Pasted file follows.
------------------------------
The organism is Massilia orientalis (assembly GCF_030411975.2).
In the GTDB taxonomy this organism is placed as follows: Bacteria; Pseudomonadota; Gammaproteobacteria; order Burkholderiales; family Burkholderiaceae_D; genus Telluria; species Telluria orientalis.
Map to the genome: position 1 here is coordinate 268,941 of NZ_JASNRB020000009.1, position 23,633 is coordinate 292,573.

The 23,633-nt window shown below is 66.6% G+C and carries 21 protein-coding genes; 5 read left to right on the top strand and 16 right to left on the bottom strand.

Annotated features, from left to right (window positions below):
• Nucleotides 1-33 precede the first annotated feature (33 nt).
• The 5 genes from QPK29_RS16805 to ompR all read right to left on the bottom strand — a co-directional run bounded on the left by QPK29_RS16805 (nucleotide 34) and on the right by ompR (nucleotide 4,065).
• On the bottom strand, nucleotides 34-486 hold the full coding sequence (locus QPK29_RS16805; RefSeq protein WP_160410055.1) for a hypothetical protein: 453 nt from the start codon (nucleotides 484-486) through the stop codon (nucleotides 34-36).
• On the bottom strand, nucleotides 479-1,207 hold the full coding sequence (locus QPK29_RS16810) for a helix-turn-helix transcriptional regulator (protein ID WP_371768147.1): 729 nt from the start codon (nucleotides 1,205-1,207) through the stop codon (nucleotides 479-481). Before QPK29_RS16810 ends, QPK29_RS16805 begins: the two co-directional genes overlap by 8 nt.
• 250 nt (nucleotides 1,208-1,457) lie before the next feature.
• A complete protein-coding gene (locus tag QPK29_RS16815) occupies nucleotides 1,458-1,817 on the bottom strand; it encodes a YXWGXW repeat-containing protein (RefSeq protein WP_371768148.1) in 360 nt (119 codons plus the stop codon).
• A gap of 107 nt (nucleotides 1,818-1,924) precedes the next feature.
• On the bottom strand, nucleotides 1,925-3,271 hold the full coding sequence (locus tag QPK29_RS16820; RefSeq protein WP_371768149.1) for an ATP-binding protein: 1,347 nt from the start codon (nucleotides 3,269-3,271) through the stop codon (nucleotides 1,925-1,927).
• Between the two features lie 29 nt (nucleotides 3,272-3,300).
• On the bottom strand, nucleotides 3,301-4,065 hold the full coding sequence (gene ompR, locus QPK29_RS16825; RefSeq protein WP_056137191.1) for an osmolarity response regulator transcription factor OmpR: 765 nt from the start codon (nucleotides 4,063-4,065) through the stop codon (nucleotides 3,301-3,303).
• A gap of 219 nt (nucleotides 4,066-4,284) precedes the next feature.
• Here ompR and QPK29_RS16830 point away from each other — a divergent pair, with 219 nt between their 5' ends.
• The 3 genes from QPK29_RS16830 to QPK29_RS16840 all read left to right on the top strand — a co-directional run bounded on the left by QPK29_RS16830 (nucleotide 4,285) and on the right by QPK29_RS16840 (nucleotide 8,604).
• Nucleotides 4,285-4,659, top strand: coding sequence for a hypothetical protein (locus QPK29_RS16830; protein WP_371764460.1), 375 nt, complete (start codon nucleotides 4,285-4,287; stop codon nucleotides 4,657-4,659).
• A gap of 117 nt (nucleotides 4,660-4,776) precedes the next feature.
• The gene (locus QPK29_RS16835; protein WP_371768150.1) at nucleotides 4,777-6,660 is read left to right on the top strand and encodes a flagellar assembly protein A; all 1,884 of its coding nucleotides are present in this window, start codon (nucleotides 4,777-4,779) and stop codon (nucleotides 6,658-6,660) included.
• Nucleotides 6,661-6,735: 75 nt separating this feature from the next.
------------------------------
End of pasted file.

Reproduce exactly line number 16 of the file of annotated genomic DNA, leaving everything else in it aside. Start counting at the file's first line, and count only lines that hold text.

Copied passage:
• A gap of 219 nt (nucleotides 4,066-4,284) precedes the next feature.